# A Really Simple Alternative to the GHG Theory for Global Warming

Eddie Banner    29/7/19

As a physicist, I have long had doubts about the Greenhouse Gas Theory for global warming, and I recently came across a post which reinforces these doubts.  Although the post itself supports the GHG theory, nevertheless it provides a very interesting diagram, shown below,

which is based upon excellent work by R A Hanel et al with real measurements by satellite taken over the Niger valley in North Africa. It shows the infrared radiative flux emitted to space at the top of the atmosphere.

Fig 1.  Satellite measurements
Credit: Data from R. A. Hanel, et al., J. Geophys. Res., 1972, 77, 2829-2841

This diagram gives the results of real, practical observations by the Nimbus satellite, and provides ideas which simply are not forthcoming with the theoretical computer models such as Nasa’s GISS model.

I should like to offer a completely new (as far as I know) treatment, based entirely on these practical results.

The Planck curve for any particular surface temperature of the Earth gives the maximum radiation flux emitted by the surface of the Earth and transmitted to space, assuming the Earth to be a “black body”.  Accordingly, the spectrum trace in the diagram would seem to indicate that the radiation emanates from a surface temperature of 320 K.  The atmospheric window, through which radiation to space passes largely unimpeded by absorption, is clearly shown between infrared wavelengths of 8 microns and 14 microns.

The figure also demonstrates the absorption of the radiative flux in the 15 micron region by carbon dioxide in the atmosphere.

Working with wavenumbers, because they are a measure of the infrared frequency, and therefore of energy, the wavenumber of a 15 micron photon is 667 cm^-1.

The abscissa is given in terms of cm^-1, which is a measure of frequency, and the ordinate is in terms of milliW.m^-2.(cm^-1)^-1.  Therefore, for a 1 second period, the area of any particular portion of the graph has units of the product of abscissa and ordinate.

That is   ( milliJoules.m^-2.(cm^-1)^-1) * (cm^-1)

i.e.          milliJoules per m^2

So the energy of a part of the graph is given by the area of that part.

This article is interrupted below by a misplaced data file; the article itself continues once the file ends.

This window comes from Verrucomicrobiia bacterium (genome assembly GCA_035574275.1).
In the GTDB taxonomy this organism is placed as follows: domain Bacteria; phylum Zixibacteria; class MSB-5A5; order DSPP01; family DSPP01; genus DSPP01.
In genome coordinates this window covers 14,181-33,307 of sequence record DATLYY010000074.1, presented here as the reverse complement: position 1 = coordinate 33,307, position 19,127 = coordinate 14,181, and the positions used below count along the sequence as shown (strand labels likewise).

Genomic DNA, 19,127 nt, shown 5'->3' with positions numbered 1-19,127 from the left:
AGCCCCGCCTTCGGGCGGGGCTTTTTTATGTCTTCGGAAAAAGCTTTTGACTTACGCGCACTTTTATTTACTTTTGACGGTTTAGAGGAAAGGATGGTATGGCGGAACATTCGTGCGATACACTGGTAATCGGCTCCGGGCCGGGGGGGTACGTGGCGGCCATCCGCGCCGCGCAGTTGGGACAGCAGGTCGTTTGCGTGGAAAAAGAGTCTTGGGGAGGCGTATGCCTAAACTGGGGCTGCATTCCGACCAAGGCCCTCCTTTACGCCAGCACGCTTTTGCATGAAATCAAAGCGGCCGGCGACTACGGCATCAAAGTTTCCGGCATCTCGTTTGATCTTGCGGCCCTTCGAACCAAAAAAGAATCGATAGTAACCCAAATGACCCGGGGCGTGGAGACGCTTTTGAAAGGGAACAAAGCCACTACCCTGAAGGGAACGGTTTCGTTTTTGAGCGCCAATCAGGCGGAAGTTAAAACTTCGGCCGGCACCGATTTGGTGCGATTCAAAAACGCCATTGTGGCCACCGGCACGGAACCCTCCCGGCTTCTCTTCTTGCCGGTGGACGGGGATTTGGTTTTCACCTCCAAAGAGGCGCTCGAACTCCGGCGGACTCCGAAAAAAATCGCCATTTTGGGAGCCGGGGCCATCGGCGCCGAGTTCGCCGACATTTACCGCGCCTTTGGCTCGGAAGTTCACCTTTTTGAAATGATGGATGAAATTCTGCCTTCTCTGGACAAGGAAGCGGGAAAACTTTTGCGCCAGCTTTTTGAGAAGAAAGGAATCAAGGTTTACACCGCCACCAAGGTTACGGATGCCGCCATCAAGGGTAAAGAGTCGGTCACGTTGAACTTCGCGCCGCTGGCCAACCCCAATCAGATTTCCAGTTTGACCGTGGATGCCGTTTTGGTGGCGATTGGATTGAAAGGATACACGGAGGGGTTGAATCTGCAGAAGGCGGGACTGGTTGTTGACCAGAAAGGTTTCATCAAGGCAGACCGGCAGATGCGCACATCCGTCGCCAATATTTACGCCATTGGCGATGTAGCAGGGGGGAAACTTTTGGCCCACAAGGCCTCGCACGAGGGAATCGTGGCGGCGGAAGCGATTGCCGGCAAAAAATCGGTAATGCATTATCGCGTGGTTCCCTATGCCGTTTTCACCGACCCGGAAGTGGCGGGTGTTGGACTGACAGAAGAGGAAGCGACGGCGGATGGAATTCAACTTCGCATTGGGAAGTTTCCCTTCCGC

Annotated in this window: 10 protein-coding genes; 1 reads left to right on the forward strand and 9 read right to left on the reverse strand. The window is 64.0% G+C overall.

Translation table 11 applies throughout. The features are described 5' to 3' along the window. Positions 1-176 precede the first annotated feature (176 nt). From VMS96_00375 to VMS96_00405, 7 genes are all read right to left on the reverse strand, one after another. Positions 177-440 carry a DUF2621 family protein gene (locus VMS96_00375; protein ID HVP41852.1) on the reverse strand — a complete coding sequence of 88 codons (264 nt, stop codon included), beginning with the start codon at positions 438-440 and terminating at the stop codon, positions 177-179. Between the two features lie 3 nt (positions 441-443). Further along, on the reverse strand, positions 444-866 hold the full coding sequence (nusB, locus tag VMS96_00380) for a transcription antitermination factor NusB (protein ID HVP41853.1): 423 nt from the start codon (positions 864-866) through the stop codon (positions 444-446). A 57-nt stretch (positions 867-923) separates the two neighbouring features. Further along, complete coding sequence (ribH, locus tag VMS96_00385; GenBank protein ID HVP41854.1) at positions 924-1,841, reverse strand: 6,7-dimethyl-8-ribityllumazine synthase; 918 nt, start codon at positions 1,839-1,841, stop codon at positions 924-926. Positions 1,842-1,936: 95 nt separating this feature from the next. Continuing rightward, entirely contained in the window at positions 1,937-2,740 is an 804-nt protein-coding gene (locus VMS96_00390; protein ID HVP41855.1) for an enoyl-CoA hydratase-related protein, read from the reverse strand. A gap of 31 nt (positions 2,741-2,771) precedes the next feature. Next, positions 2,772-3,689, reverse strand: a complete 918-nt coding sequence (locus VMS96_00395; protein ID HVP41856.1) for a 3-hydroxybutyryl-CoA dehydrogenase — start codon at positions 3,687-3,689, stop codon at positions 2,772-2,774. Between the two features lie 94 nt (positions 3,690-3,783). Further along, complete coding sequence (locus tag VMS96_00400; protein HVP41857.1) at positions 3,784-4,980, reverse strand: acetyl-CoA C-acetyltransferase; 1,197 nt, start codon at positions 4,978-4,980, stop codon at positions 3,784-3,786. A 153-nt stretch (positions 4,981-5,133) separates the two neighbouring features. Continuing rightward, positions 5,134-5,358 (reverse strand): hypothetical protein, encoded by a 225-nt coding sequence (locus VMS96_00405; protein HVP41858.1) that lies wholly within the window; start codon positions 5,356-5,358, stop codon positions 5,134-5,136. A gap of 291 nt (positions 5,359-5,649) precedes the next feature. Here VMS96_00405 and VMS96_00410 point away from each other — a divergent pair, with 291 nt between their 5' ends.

The Planck radiation curves are very lengthy to compute without a suitable computer program, so I have printed a copy of the diagram and simply interpolated, and sketched on the print, within the given curves for suitable temperatures.

It is instructive to determine the energies of the various parts of the diagram, and this has been done simply by measuring the areas on the print by pencil and ruler, estimating triangles and parallelograms as appropriate.

The “Planck” temperature values, except for the 320K curve, are not relevant because the radiative flux at all wavenumbers outside the window arises from atmospheric absorption and re-emission, at a lower atmospheric temperature.  This is the emission temperature.  Since all the radiation emanates from the Earth’s surface, in the absence of absorption the emission curve will follow the shape of the Planck curves.  The position of the appropriate curve on the diagram can be found from Fig 4(a) in the paper by W Zhong and J D Haigh (1).  This shows that the value of the transmitted radiation at 15 microns, if there were no absorption by CO2, would be 1.42 times the transmittance in the absorbed case.  This places the “non-absorbed” position of the trace for 667 cm^-1 at 80 mW.m^-2.(cm^-1)^-1 on the ordinate axis.  The corresponding Planck curve without absorption can be sketched in, as above.

At wavenumbers less than about 800, there is clearly absorption by carbon dioxide; this is the area below the ‘sketched” emission temperature curve, between it and the trace of the measured radiation flux.

There is also radiation transmitted to space, shown above the curve at wavenumbers less than 600 cm^-1.  So where does this “extra” energy come from?  Not directly from the surface because the limit is set by the Planck curve being considered.  So it would seem to  come from the atmosphere, and this is supported as follows.

Suppose we measure the areas (and therefore the energies) above and also below the emission temperature curve, between 400 and 800 cm^-1.   (Several sets of measurements might be made for slightly different emission curves for comparison, if necessary.)

It is found that the two energies are equal, and this suggests that the energy absorbed by the carbon dioxide has been re-emitted to space by photon emission from water molecules below 600 wavenumber.

A temperature is found for which the areas, and therefore the energies, are equal.

Therefore, it appears that, in this case, the emission temperature is about 256, simply using this number to position the curve on the graph.

This emission temperature is readily stabilized.  If some perturbation caused this temperature to start to rise, then there would be more energy absorbed by CO2 below 800 cm^-1, and so more feedback to the transmission below 600 cm^-1, which means more cooling by radiation to space.  So the emission temperature would fall in response.  The converse argument also applies.  The system has negative feedback, and so the emission temperature is stabilized.

Now, suppose that the carbon dioxide concentration is doubled.  This means that there is more absorption, and so equally more feedback, which means more radiation to space.  This means that more carbon dioxide causes more energy to be emitted, so causing a cooling effect.

So, extra carbon dioxide produces more cooling.

Therefore, if there is any increase in atmospheric temperature, it is not due to carbon dioxide.

It follows, therefore, that the GHG theory is NOT valid.